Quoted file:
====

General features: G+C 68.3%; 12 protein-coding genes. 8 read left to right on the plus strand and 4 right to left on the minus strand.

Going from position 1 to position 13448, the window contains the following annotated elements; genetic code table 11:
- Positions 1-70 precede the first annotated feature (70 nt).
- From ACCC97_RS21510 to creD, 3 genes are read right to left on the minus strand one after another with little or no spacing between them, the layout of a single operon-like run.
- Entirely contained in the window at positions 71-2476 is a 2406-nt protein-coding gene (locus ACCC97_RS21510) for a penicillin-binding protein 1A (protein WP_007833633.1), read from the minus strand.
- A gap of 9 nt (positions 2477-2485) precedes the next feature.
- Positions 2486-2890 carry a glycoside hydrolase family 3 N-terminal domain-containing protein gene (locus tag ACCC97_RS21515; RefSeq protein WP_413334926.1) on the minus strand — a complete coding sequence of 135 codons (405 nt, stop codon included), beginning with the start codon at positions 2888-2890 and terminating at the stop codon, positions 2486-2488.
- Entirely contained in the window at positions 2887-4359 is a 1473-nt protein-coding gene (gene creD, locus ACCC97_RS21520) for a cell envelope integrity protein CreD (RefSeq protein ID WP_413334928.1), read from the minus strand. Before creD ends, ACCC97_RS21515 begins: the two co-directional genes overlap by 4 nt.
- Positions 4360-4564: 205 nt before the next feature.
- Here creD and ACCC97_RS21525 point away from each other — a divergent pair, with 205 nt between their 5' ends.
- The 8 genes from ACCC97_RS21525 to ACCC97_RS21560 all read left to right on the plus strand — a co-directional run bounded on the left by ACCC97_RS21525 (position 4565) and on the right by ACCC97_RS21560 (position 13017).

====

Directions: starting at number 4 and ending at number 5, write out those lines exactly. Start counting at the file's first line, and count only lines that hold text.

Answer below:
- From ACCC97_RS21510 to creD, 3 genes are read right to left on the minus strand one after another with little or no spacing between them, the layout of a single operon-like run.
- Entirely contained in the window at positions 71-2476 is a 2406-nt protein-coding gene (locus ACCC97_RS21510) for a penicillin-binding protein 1A (protein WP_007833633.1), read from the minus strand.